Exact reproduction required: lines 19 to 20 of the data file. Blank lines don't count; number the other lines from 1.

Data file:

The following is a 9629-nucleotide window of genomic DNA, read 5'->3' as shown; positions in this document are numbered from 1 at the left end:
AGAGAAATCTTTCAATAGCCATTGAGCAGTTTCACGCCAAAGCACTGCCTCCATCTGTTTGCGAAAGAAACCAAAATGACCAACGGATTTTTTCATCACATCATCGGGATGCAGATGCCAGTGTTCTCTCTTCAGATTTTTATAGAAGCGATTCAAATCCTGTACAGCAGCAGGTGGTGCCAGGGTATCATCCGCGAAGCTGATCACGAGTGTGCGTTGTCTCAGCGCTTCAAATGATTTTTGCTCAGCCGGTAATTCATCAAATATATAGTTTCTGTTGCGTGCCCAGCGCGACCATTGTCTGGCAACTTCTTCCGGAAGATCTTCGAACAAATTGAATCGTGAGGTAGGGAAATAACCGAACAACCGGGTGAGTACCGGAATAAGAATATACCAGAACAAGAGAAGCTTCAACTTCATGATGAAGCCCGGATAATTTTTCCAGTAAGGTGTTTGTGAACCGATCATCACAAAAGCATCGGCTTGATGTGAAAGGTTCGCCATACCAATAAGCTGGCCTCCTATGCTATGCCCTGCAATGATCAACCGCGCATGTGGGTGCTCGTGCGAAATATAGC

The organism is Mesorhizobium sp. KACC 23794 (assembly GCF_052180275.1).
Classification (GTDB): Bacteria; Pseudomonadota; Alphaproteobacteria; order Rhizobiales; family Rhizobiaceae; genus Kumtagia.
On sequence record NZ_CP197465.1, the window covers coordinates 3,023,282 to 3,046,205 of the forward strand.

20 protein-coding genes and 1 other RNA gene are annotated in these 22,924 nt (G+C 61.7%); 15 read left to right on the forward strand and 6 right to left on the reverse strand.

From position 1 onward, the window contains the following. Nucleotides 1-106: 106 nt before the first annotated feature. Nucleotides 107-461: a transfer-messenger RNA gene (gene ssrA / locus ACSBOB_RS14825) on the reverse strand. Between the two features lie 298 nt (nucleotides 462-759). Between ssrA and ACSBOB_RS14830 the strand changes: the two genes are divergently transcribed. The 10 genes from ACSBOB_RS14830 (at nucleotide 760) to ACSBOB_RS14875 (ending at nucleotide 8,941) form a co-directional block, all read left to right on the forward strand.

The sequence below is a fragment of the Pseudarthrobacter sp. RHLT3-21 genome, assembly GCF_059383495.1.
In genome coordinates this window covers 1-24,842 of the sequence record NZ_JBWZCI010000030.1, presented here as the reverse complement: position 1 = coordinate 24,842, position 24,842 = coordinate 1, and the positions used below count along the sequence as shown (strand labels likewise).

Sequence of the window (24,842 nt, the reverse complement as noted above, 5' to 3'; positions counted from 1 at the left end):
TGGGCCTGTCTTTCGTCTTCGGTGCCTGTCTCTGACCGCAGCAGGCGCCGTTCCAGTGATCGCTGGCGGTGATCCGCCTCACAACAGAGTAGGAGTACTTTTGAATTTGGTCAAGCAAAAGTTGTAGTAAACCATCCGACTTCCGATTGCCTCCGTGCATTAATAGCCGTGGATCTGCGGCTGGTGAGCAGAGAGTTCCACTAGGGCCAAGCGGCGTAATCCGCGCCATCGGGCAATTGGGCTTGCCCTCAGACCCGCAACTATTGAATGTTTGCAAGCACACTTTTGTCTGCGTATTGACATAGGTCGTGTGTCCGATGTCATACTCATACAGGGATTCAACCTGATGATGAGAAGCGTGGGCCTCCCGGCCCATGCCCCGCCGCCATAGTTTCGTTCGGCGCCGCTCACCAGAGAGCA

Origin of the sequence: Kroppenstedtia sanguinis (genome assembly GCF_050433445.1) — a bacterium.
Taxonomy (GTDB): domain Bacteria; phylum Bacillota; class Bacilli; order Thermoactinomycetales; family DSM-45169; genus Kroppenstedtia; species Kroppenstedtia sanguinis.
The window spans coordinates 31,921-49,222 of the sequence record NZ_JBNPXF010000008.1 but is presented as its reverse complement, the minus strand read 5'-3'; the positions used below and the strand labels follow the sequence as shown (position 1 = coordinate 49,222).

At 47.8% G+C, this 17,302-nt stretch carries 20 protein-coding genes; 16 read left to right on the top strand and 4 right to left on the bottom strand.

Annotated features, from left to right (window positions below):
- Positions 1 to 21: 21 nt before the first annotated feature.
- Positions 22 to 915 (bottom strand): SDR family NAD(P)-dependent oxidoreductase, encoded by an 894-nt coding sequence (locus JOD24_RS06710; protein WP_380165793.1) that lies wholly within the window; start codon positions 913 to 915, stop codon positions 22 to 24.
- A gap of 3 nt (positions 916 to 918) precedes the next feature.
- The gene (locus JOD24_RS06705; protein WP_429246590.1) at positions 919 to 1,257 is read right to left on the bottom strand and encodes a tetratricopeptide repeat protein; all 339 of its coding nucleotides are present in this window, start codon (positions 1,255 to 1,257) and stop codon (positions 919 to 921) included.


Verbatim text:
- A gap of 3 nt (positions 916 to 918) precedes the next feature.
- The gene (locus JOD24_RS06705; protein WP_429246590.1) at positions 919 to 1,257 is read right to left on the bottom strand and encodes a tetratricopeptide repeat protein; all 339 of its coding nucleotides are present in this window, start codon (positions 1,255 to 1,257) and stop codon (positions 919 to 921) included.